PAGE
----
Fire Temple

Now, before I begin with the fourth dungeon known as the Fire Temple, let me just stress that this is the point at which you will see a dramatic rise in difficulty. This is going to be the most difficult dungeon that you wished you had more hearts! The fact that I broke the formulaic order of Forest, Fire, and Water is my opportunity to allow this fire dungeon to surpass the environment of the original Fire Temple from Ocarina of Time. Now, let us explore the items rewarded in the Fire Temple:

  • Fire Arrows
  • Goron Mask
  • Megaton Hammer

This Goron Link is going to be a favorite for quick transportation just like the Goron Link in Majora’s Mask. However, there’s going to be an added level of charge to speed him up even more than the spiked form (coal form in this game). If there’s anything to be understood about Darmani the 6th, he has cracks all over his body filled with coal and dirt surrounding his body with a back with holes to release coal. Basically, the theme of designing this Goron Link is steam, coal, and lava. What do I mean by lava? Well, the beauty of this Goron is when he immerses himself in lava, he’s capable of charging his body with a meter that randomly appears under the magic meter to be utilized and released at the discretion of the gamer. That is where his third speed form comes into play. After the coal form, Goron Link releases the lava preserved from within his chi to release it into a fireball. It is actually possible for you to preserve this lava all the way to Hyrule Field, and use it to travel around. As you look behind, the grassy path will be marked with a single line of fire. It’s a beautifully surreal site to behold during the day and night to have lava interacted outside. You may also preserve lava in a bottle to recharge Goron Link. Other additions to Goron Link’s gameplay mechanics is the inclusion of the bomb combined with the Goron Ground Pound to create an explosive result. Aside from Goron Link’s impressive punching combinations, he also has the most devastating physical attack aimed straight at the ground. This translates to unlocking the Megaton Hammer, which will welcome even more diverse mechanics for both Link and Goron Link. The Fire Arrows are treated the same to light things on fire like torches, melting ice, activating explosives like bomb flowers, and burning enemies to the crisp.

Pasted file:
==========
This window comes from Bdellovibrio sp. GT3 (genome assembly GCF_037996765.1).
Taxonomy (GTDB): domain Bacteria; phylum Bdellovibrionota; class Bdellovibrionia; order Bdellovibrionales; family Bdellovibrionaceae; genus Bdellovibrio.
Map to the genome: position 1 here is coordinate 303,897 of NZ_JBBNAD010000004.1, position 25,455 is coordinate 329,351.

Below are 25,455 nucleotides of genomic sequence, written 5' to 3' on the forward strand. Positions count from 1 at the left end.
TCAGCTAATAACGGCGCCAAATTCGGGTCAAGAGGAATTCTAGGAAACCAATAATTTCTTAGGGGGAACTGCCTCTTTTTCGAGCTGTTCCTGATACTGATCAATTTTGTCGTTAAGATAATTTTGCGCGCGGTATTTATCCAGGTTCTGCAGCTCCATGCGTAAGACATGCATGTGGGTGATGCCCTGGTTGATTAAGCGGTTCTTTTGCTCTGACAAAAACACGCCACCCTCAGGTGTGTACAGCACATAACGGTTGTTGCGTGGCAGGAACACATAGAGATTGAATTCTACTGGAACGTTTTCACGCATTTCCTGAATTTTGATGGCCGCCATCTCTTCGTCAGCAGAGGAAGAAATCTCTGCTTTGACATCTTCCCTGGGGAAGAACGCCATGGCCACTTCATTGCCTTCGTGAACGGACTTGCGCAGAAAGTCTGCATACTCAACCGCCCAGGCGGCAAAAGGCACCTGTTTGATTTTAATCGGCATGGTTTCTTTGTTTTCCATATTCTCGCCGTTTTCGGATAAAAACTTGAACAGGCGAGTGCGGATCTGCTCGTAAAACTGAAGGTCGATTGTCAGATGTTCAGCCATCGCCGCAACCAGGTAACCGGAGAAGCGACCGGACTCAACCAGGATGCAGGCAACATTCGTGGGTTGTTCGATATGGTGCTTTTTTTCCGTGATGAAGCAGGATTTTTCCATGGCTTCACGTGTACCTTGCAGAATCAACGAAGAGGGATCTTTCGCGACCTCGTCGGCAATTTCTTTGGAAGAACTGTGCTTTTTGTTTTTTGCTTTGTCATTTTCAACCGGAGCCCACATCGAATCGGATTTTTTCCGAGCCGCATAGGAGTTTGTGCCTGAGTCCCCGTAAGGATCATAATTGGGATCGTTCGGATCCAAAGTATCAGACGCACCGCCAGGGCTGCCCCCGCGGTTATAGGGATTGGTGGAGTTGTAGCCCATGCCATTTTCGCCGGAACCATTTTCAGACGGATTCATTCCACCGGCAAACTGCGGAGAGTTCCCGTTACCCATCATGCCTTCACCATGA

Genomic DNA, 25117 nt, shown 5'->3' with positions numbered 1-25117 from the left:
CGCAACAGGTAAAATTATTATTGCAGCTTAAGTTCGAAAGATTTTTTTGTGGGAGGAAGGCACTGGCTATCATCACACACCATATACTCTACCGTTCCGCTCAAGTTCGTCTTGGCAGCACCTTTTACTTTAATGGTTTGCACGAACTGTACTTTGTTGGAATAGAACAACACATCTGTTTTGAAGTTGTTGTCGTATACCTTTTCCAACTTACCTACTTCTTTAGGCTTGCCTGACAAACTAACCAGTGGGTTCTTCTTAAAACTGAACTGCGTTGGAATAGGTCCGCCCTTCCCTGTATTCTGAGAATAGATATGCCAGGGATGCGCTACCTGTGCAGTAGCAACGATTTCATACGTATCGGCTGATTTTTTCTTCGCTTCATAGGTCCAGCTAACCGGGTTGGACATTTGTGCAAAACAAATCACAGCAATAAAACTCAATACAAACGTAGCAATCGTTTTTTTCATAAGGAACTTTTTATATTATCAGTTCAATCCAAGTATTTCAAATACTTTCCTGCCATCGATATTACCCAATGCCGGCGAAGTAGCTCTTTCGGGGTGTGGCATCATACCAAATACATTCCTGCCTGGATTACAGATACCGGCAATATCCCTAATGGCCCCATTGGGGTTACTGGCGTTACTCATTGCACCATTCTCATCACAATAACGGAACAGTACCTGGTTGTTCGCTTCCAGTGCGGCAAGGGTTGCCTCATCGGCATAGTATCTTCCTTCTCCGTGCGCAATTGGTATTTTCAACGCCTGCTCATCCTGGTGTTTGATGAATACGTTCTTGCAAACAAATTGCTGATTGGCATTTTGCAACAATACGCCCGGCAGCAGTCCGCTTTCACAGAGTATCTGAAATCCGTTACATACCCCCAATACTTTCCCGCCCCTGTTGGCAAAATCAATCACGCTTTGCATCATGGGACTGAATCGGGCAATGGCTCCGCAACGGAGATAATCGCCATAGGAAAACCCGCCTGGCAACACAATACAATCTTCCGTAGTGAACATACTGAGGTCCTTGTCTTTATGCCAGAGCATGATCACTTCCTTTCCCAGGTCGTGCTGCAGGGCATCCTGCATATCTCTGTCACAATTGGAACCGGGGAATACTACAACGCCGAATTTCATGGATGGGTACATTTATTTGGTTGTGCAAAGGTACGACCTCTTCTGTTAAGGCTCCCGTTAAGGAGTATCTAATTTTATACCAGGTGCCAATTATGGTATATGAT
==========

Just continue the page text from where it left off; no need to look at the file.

Desert Temple Revisited

The second part of the Desert Temple is kind of like a comprehensive dungeon with all the elements from previous dungeons utilized to the fullest extent. It is also a long, challenging dungeon that will promise the use of all mask transformations and its accompanying items. Speaking of items, the following are rewarded in the Desert Temple (Part II):

  • Dark and Light Arrows
  • Mirror Shield

As you can see, in combination, you will switch between a total of 5 arrows: regular, ice, fire, dark, and light. In The Wind Waker, there was a total of 4 configurations. The bomb arrows are separately assigned, and can be combined with either of the elements with different circumstantial effects. For instance, combining bomb arrows and fire arrows upon release will blow Link up. It’s a comedic easter egg! The ice arrows upon release will freeze the bomb itself. After the ice shatters, the bomb will continue its timer and explode. It’s a neat effect! We know how normal arrows work with bomb arrows. As for dark arrows, these babies extinguish sources of light like the sun, brightly lit rooms, undo the sun symbols, and so much more. In combination with the bombs, the light of the bomb will extinguish after release, and the bomb becomes a dud. You can still pick up that arrow to resupply it back as well as the bomb. It’s another comedic circumstance! As for the light arrows, the end result is equivalent to the 1-hit KO like The Wind Waker. It makes the enemy disappear from existence. However, the end result of the light arrow combined with bombs will not make the enemy disappear, but blow them up into little pieces. It’s a violent site that will be utilized for the purposes of puzzles. The Mirror Shield is used in the same ways, but it can be used in combination with the Dark and Light arrows against enemies, bosses, and solving complicated puzzles. As you can imagine, this is going to be one hell of a dungeon that may surpass favorites like the Spirit Temple and the Stone Tower Temple.